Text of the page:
AML: Record fine gives Swedbank a chance to move on
Proof of the Swedish supervisor’s mettle raises questions about the Danish response to money laundering.
Jens Henriksson, CEO of Swedbank, comments on the final report on the bank's money laundering during a news conference at the bank's head office in Sundbyberg on March 23
A fine levied against Swedbank for money-laundering deficiencies of SEK4 billion (€360 million) on March 19 is far bigger than any Scandinavian financial supervisor has ever levied before.
The only such penalty that has been bigger anywhere Europe is a €775 million ING settlement in the Netherlands in 2018. It proves that European anti-money laundering (AML) regulators are finally catching up with the huge fines the US has imposed.
It also gives the impression that Sweden is trying hard to mend the reputation of its banking sector after a series of Nordic money-laundering scandals, which the local supervisor Finansinspektionen at first wrongly insisted would not touch Sweden.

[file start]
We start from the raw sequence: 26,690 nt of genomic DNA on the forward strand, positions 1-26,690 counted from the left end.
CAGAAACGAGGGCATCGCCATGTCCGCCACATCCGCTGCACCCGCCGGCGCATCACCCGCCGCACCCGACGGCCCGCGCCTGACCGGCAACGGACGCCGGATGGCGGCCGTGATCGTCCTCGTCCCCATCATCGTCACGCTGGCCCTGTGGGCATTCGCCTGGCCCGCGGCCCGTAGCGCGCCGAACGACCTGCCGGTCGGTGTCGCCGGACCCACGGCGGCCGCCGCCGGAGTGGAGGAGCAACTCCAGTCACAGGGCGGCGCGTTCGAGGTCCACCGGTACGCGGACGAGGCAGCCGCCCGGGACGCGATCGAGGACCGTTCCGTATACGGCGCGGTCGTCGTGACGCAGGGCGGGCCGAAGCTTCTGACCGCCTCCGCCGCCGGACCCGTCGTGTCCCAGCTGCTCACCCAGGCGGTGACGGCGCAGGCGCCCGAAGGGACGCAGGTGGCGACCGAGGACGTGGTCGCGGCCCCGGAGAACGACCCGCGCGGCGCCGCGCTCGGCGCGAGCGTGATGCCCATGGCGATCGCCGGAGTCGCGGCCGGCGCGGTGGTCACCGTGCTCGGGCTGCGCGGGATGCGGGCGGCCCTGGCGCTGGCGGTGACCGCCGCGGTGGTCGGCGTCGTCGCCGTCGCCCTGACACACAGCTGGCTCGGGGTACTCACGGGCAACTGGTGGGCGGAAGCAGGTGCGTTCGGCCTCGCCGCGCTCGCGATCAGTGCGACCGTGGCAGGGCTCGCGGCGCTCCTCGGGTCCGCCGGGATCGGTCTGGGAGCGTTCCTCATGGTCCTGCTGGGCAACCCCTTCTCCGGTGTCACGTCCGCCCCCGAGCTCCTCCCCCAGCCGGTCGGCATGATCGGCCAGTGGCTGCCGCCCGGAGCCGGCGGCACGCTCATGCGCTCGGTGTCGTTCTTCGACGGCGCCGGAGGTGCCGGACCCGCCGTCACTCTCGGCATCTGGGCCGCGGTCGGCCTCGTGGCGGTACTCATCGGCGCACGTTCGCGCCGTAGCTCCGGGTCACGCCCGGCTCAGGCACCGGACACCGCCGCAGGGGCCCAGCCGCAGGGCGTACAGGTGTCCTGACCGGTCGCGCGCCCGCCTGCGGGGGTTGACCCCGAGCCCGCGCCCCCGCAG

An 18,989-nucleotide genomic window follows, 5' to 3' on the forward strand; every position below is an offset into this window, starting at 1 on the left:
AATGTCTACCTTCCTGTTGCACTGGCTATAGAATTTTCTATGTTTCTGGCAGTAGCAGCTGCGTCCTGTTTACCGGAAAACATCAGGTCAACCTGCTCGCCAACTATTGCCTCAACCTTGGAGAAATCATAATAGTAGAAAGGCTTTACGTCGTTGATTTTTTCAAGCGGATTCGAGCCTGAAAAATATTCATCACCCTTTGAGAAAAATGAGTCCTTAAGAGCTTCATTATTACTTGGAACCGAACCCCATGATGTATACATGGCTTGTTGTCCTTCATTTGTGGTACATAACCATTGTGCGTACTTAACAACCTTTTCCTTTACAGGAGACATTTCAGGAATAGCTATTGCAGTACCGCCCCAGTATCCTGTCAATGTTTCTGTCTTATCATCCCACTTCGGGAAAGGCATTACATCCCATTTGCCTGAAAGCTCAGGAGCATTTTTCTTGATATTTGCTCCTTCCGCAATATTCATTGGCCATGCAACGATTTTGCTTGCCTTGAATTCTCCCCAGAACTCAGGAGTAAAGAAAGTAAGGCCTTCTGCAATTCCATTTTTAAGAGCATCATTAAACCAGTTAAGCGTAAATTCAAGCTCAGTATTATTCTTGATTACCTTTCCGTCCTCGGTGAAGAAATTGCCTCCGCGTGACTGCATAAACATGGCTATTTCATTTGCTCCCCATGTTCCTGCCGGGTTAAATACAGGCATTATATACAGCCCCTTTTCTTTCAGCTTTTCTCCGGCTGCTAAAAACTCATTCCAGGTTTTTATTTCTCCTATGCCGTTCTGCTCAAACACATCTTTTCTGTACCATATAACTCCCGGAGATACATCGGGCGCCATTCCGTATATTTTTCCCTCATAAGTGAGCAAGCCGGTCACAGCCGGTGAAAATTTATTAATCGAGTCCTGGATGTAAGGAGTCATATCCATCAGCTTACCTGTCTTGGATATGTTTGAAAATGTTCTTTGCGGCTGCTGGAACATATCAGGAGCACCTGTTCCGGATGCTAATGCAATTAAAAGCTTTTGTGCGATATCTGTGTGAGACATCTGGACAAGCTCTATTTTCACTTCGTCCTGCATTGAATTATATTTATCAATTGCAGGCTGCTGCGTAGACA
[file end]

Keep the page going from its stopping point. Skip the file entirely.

In a country with relatively little enthusiasm for closer European integration, it might even suggest a new European AML agency is not so urgent, after all, and that national supervisors in northern Europe can be trusted to properly deal with their banks.
The unusual size of the fine is, one hopes, down to the bigger volume of flows, rather than the attention it has received.